Premiums in employer plans still edging up, national survey finds 

Employer premiums for family health insurance rose by a modest 5 percent this year, a rate that still exceeds the increases in wages and inflation, a newly released survey says.

Both employers and workers feel the impact of such increases, said Drew Altman, president and CEO of the Kaiser Family Foundation, which released the health benefits survey Wednesday.


Health costs are a significant problem for employers but “a huge problem for workers,’’ said Altman, citing increases in employees’ share of premiums and also rising deductibles.

The employer market covers more than 150 million Americans. The 20th annual KFF survey received responses from nearly 2,200 small and large employers.

Family premiums climbed to an average of $19,616, the 2018 survey found, higher than the 3 percent the survey reported last year. On average, workers this year are contributing $5,547 toward the cost of family coverage, with employers paying the rest.

Annual premiums for single coverage increased 3 percent to $6,896 this year, with workers contributing an average of $1,186.

These increases are higher than the rise in workers’ wages (2.6%) and inflation (2.5%) during the same period. KFF officials said Wednesday there is some effect of health care costs on wage growth. Since 2008, average family premiums have increased 55 percent, twice as fast as workers’ earnings (26%) and three times as fast as inflation (17%).

Deductibles are a growing burden on workers, the survey shows. An increasing share of covered workers face a general annual deductible, and the average deductible is rising for those who have one.

“As long as out-of-pocket costs for deductibles, drugs, surprise bills and more continue to outpace wage growth, people will be frustrated by their medical bills and see health costs as huge pocketbook and political issues,” Altman said.

That concern is reflected in recent polling. NBC News and The Wall Street Journal found that health care was the No. 1 issue in a poll of potential voters in June.

Currently 85 percent of covered workers have a deductible in their plan, up from 81 percent last year and 59 percent a decade ago.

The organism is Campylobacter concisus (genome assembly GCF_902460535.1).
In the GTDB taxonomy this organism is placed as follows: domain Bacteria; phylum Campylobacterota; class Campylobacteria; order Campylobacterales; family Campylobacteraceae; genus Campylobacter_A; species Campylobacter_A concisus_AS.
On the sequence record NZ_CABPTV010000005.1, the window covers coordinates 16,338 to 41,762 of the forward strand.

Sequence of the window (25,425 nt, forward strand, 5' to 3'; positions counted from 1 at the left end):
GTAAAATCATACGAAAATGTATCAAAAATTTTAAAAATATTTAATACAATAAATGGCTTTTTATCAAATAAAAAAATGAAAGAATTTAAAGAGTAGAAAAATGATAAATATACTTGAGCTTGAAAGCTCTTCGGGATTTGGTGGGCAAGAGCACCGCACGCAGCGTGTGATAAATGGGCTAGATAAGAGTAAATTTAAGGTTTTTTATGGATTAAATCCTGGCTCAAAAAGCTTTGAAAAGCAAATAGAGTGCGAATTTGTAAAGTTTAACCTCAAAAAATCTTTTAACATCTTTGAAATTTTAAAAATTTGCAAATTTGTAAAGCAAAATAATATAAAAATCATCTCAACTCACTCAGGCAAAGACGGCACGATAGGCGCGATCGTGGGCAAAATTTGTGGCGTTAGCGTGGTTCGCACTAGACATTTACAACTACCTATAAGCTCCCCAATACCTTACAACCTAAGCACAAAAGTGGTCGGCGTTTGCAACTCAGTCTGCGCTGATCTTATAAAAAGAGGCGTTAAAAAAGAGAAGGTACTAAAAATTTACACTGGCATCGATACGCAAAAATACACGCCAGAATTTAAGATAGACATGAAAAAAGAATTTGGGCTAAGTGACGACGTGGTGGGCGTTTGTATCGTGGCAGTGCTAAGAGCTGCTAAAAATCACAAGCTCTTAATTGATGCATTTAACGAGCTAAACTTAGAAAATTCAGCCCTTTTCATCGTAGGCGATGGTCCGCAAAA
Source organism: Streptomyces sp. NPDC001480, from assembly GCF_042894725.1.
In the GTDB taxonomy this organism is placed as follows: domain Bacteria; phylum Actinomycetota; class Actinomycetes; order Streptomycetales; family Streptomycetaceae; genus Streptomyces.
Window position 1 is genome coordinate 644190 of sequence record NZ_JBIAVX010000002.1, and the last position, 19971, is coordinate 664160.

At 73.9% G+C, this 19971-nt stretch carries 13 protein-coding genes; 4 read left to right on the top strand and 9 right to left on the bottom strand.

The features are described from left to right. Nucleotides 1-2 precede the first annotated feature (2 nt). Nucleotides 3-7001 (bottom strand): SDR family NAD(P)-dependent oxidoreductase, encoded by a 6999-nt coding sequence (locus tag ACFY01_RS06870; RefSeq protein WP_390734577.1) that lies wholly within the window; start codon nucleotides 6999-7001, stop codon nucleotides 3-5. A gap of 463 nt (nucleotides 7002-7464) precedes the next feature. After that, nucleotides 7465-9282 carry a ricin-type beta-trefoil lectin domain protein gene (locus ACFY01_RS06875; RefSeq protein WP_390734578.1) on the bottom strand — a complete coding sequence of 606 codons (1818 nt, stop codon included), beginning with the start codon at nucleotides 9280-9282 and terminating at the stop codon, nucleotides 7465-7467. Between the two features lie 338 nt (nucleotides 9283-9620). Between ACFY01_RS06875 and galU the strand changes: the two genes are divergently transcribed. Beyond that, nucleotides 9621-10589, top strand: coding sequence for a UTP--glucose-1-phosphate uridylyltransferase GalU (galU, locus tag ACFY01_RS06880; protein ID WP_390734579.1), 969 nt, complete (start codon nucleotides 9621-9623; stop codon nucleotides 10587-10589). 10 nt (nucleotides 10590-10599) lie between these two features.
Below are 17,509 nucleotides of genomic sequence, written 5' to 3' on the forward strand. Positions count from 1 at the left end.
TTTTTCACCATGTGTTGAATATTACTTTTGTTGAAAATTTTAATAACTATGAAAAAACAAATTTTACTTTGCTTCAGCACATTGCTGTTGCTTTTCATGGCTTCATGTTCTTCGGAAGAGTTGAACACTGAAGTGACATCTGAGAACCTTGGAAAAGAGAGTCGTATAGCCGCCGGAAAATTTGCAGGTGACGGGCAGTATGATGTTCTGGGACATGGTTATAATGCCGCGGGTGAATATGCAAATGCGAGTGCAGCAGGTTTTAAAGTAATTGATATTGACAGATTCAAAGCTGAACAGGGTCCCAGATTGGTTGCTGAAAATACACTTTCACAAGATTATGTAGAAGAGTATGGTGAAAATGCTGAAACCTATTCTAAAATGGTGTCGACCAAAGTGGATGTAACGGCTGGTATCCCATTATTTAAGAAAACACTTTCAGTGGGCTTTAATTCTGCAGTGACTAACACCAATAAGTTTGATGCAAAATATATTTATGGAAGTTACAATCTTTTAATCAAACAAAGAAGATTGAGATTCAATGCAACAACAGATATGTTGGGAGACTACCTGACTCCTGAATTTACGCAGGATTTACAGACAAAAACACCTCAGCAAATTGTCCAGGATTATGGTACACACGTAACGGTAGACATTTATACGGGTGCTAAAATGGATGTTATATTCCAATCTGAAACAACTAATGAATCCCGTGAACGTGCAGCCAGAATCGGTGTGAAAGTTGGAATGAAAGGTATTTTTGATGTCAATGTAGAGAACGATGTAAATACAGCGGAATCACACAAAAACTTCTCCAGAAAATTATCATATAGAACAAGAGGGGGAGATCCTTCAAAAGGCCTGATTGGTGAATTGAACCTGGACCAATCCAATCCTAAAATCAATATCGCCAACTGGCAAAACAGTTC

The average single deductible now stands at $1,573 for those workers who have one, similar to last year’s $1,505 average but up sharply from $735 in 2008.

A quarter (26%) of all covered workers are now in plans with a deductible of at least $2,000. Among covered workers at small firms (companies with fewer than 200 workers), 42 percent face a deductible of at least $2,000.

“Deductibles of at least $2,000 or more are increasingly common in employer plans, which means the bills can pile up quickly for workers who require significant medical care,” said the study’s lead author, Gary Claxton, a KFF vice president.

The survey found that 57 percent of employers offer health benefits, similar to the share last year (53%) and five years ago (57%). Employers that do not offer health benefits to any workers tend to be small companies.

Other findings include:

 ** Among large firms, one in five (21%) report they collect some information from workers’ mobile apps or wearable devices such as a FitBit or Apple Watch as part of their wellness or health promotion programs. That’s up from 14 percent last year.

 ** Most large offering employers (70%) provide workers with opportunities to complete health risk assessments, which are questionnaires about enrollees’ medical history, health status, and lifestyle or biometric screenings. Thirty-eight percent of large offering firms provide incentives for workers to participate in these programs.

 ** The PPO remains the most popular health plan offering.

** Twenty-nine percent of firms that offer health benefits offer a high-deductible health plan with a savings option — a plan that either can work with a Health Savings Account or is linked to an employer-created Health Reimbursement Arrangement.

** About three quarters (74%) of large offering firms (at least 200 workers) cover services provided through telemedicine, such as video chat and remote monitoring, which allow a patient to get care from a provider who’s at a different location. That’s up from 63 percent last year and 27 percent in 2015.

Still, a separate analysis suggests very few workers are using telemedicine services in place of traditional in-person visits to physicians. Less than 1 percent of all enrollees in large employer health plans used any telemedicine services in 2016.